Sunday, August 08, 2010

A New York Weekend

The rhythm of the weekend, with its birth, its planned gaieties, and its announced end, followed the rhythm of life and was a substitute for it. - "The Crack-Up", F. Scott Fitzgerald

Middle age is when you're sitting at home on a Saturday night and the telephone rings and you hope it isn't for you. Ogden Nash

Children's Party,  East 93rd Street Manhattan
I'm reading The Slap. It's by Australian writer Christos Tsiolkas and I highly recommend it.

The Slap is set around the social lives and group dynamics of a group of Australians spanning three generations. The fact that it is set in an area where I spent much of my life - the inner suburbs of Melbourne - isn't the only aspect that leads me to identify with it's characters. They are so like the people I have known and know in Melbourne, that it is hard to keep the smile of recognition from my face as I read it on crowded New York buses on my commutes to and from work.

The "The Slap" people have firm, lifelong friendships. Solid friends that compose set groups of six to eight people who have been together since their formative years. Friends they are but in each group, whether it is the group of children, thirty-somethings, or aging Greek immigrants, there is conflict. Yet never enough conflict to completely tear the group apart. Until the slap. It is a great read and I recommend it highly.

Reading The Slap has made me wish that I was back in Australia, and at the same time to be thankful I am so far away. For as well as the close friendships, I remember the conflicts, the jealousies, the secret lunches and intrigues, the fights over child-rearing philosophies, the political disagreements of the left ...

Quite different than life in New York. Contrary to popular belief, New Yorkers are so "nice". Polite, honest and for the most part, hard-working.

Indigenous Australians - Beswick, Northern Territory
Take this weekend for example.

On Saturday morning a New York friend phoned to let me know there was an Australian movie on television. Another called to invite me for lunch on Sunday. Of course the person in question being my friend-person who rarely follows through, I didn't take the offer seriously - I accepted at the same time knowing it wouldn't happen. Still it was a nice thought and it meant I had a lunch date that would require no effort or expense ... A minimalist New York lunch.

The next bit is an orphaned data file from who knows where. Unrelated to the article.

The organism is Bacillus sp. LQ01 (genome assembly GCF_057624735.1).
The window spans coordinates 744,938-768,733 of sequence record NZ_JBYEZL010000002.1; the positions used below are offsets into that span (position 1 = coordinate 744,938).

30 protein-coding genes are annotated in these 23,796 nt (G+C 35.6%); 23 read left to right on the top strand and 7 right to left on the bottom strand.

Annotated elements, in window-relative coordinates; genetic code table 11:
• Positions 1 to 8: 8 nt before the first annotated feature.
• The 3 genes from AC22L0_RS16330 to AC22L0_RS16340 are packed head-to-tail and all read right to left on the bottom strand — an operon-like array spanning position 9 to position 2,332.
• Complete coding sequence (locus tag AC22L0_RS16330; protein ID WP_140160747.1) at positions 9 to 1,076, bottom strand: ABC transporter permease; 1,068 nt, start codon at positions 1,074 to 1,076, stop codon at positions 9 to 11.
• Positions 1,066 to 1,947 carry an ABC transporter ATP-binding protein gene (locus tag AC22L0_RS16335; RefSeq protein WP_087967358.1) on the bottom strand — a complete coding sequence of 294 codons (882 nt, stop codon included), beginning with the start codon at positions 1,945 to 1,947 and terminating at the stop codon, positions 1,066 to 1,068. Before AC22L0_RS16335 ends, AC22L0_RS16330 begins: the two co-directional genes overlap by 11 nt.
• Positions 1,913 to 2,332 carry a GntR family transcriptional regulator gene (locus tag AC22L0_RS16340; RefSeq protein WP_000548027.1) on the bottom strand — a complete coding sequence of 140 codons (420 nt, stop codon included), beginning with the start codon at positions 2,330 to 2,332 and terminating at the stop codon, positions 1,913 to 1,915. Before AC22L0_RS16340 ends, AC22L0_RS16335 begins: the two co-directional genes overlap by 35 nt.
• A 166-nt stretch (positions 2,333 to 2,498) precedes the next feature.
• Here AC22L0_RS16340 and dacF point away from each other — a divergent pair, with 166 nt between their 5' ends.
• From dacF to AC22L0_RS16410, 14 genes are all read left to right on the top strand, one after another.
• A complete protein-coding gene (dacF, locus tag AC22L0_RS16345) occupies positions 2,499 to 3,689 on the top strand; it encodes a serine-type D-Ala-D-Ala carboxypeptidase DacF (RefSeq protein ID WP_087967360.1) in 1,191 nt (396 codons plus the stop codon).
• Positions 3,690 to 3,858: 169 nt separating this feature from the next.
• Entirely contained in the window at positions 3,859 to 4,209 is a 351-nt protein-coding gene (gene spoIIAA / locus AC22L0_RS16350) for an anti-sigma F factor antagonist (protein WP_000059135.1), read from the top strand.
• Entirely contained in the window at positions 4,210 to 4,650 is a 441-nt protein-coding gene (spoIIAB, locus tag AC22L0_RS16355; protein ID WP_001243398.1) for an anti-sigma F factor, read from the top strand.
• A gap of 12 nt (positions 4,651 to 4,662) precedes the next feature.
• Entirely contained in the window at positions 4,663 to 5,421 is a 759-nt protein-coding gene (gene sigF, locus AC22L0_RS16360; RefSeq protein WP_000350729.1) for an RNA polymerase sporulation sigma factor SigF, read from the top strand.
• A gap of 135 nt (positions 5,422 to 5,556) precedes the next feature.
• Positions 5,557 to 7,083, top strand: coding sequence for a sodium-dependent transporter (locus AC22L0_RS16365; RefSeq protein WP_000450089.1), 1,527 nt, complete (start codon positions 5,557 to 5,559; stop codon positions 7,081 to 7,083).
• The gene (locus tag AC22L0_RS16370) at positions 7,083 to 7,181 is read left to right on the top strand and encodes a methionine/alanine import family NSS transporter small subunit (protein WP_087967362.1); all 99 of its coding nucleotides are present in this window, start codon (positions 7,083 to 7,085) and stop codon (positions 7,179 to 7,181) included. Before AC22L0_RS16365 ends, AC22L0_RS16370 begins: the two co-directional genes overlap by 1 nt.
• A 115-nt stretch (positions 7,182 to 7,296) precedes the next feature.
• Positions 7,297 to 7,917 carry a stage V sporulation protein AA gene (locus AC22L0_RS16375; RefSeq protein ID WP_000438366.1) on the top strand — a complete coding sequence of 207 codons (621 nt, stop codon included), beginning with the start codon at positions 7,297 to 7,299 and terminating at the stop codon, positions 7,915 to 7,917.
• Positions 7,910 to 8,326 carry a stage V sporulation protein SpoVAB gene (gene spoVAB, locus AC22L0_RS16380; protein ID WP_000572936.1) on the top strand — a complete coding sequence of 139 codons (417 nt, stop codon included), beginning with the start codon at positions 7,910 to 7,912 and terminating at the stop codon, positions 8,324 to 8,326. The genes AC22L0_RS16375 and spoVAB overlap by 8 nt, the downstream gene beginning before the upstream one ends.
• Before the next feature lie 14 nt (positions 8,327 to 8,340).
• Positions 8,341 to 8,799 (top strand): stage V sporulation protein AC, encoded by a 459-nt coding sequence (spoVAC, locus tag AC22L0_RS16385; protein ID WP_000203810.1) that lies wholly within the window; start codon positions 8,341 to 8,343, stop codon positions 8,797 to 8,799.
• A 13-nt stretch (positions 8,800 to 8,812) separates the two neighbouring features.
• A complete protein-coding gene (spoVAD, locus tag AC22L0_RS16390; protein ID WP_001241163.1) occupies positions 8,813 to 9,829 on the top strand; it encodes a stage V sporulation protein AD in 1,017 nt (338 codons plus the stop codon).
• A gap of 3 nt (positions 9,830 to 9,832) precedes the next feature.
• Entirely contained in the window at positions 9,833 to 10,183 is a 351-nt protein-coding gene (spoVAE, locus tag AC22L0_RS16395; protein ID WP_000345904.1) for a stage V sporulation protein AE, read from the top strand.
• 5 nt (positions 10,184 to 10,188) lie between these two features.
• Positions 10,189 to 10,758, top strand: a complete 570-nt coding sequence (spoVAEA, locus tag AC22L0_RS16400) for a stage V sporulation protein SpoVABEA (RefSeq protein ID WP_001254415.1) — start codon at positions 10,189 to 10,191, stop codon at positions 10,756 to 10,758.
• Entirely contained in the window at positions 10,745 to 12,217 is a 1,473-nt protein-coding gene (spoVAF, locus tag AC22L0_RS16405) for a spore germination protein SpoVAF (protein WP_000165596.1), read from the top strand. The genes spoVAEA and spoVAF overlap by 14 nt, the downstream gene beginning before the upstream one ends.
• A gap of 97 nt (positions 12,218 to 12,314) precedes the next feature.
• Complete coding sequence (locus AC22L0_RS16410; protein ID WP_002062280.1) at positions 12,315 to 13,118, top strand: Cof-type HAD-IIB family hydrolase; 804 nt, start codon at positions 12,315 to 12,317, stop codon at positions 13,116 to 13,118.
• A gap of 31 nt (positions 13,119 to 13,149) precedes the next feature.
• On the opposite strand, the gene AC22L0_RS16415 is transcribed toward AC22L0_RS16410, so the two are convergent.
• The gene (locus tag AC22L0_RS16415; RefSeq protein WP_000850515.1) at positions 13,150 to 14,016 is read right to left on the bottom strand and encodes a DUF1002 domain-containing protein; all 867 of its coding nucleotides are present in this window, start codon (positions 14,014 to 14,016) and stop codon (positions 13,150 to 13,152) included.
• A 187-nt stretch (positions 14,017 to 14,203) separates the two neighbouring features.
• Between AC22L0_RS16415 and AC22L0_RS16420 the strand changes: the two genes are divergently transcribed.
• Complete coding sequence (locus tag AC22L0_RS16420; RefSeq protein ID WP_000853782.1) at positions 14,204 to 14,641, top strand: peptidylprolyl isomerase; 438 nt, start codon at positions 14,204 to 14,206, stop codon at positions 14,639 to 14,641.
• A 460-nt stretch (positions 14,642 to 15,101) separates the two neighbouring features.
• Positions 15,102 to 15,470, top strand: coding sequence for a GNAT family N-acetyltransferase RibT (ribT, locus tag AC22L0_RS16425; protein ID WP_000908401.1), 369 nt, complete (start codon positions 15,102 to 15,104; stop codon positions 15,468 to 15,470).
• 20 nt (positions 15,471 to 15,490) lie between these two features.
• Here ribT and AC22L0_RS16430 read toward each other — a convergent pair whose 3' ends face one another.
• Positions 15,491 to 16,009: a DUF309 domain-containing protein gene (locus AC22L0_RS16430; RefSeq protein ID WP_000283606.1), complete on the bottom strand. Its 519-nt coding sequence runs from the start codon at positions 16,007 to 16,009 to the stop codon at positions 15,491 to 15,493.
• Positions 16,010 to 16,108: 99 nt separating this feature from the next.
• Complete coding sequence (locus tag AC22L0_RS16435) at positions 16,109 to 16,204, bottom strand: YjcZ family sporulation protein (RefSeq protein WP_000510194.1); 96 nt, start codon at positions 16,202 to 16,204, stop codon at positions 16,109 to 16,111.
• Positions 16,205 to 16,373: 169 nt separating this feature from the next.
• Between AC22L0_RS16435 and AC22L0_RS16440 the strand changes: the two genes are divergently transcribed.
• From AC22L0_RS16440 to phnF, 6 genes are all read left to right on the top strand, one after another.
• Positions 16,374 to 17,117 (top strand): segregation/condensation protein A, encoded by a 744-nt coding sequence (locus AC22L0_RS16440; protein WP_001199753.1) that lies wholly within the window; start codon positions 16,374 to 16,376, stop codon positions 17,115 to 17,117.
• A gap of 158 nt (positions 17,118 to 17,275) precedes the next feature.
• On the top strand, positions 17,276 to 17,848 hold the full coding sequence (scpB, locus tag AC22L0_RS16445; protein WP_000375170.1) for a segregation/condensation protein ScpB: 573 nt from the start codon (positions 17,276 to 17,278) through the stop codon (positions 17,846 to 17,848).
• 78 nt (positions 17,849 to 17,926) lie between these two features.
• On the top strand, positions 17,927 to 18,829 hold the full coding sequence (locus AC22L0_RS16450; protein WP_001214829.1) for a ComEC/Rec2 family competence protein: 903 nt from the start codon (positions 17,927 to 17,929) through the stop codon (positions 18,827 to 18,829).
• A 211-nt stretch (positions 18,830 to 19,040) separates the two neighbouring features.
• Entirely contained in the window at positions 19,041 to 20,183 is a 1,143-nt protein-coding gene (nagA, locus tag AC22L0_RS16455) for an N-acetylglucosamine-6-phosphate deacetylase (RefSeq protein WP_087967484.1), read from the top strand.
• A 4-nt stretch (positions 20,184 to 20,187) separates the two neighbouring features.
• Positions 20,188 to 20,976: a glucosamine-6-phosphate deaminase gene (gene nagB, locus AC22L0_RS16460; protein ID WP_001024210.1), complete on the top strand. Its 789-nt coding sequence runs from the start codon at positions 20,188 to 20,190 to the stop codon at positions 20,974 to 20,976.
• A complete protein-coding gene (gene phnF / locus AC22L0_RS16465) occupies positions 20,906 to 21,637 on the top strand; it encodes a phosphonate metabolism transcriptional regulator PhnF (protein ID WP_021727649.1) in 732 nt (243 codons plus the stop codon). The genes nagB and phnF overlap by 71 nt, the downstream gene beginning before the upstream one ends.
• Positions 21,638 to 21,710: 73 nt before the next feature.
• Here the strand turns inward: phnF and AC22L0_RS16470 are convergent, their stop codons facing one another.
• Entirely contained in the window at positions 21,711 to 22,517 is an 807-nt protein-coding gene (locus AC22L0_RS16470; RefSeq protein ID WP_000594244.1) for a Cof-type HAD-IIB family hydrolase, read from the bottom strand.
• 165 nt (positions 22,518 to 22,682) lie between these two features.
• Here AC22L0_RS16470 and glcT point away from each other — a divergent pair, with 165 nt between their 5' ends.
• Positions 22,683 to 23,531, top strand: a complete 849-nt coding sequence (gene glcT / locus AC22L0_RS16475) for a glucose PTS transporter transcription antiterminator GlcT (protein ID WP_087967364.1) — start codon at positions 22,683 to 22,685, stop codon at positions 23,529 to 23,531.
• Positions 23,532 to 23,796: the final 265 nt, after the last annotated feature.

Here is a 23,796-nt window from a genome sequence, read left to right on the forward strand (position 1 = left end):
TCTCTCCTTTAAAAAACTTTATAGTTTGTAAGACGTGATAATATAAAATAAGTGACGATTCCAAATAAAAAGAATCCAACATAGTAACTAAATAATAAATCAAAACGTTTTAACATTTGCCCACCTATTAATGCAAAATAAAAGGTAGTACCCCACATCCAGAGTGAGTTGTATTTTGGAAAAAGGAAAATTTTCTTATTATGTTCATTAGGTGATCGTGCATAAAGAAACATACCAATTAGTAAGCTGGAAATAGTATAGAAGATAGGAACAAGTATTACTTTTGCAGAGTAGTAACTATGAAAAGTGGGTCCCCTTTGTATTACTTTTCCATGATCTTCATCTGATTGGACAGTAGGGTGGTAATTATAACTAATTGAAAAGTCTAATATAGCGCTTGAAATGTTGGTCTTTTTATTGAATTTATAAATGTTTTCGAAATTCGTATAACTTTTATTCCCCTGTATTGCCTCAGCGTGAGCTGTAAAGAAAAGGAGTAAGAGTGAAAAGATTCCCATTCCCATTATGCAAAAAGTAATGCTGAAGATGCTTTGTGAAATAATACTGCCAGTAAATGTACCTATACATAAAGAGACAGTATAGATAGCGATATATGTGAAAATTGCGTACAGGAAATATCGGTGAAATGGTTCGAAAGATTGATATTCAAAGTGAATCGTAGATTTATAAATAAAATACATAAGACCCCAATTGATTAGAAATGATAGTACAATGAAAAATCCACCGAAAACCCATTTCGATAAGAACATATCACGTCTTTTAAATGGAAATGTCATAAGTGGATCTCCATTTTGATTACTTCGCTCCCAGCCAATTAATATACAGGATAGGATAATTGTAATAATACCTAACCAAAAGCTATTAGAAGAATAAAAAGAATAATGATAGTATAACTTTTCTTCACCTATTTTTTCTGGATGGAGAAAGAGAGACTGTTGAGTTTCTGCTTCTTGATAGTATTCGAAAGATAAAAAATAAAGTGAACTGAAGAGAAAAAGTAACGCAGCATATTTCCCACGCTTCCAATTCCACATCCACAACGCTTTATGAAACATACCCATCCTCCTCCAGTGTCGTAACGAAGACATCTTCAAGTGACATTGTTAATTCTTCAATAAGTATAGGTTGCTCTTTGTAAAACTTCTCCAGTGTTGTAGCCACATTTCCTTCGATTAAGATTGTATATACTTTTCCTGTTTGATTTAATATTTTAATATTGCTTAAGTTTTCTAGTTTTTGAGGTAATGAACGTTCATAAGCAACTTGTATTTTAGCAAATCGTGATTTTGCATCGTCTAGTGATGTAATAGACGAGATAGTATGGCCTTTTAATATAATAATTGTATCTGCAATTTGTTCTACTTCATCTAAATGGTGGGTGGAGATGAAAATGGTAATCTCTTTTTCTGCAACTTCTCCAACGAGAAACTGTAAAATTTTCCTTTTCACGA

A little after that a couple of friends dropped by. The male half played and sang Buddy Holly songs on his guitar. His wife consumed a bottle of shiraz and asked me about "the pygmies who live in Australia" and told me that white people had lived in Australia centuries longer than white people had lived in America. When I told her the facts she replied, "Oh well you should know Americans are geographically challenged!" Americans are so predictable.

Every now and both husband and wife went out in the hundred degree heat and smoked strange-smelling cigarettes on the balcony. By the time they left they were really quite vague and couldn't remember the way to the elevator.

It is now Sunday afternoon. As predicted, lunch date didn't call. New Yorkers are oh so predictable. I went to the store and when I got back listened to voice mail from my friend who'd called the day before about the Australian movie that had been on telly. She told me she hadn't watched the whole thing because it was so strange. Later I'll call her and leave a message that I thought it was strange too. We New Yorkers are so efficient.

Two Australians - Halls Gap, Victoria
I'd barely put my ten-yogurts-for-$5 (New York is so inexpensive) in the fridge, than the doorman buzzed me. Someone had handed my wallet in. Apparently I'd left it on a bench when I'd been shopping. It had all my credit cards and $200 in it. They were all still there when I picked it up from the lobby. New Yorkers are so honest.

I asked who had handed it in but the doorman didn't know the person. I thought about my friend who thought pigmies lived in Australia. She too had lost her wallet - earlier this year - and hers was handed in by a man called Ed Thundercloud who was a native American. Well that's what she told me at the time. After the pygmy remark I have my doubts.

A few weeks ago I had an email from a friend Paul, in Melbourne who said he'd been at a dinner party there and that I had been discussed, and that people had said how isolated I was in New York and how boring a life I lived there.

Yeah Paul! Are you reading this? BECAUSE, It just goes to show

A: that Christos Tsiolkas is oh so right in his novel The Slap about the Melbourne friendship scene and

B: how wrong you are about my life in the Big Apple!

My name is Kathleenwng and I approve this message.


nautiaussie said...

Just bought it - the opening paragraph had me hooked, and like you, I am often "part there, part here", but ultimately ever so happy in California. But it will be great to read about my Melbourne and some of those terrible interactions between different factions there. And at the same time feel the tug to be there, that will, perhaps, never go away.

Jaded NYer said...

THUNDERCLOUD. His name was Ed Thundercloud. The man who returned my pocketbook and wallet.

I'm glad someone turned yours in, it wasn't me but I'm so happy you got it back.

Also I did not drink the WHOLE bottle of wine, Buddy Holly helped.

Your friend and pygmy.

Jaded NYer said...


You forgot to mention, how happy I was when I arrived and told you I had pushed all the buttons in the elevator. Then you told me that all the elevators were broken and only one was working. Then I told you, gee I'm glad I only pushed all the ones above your floor.

Tee Hee

Post a Comment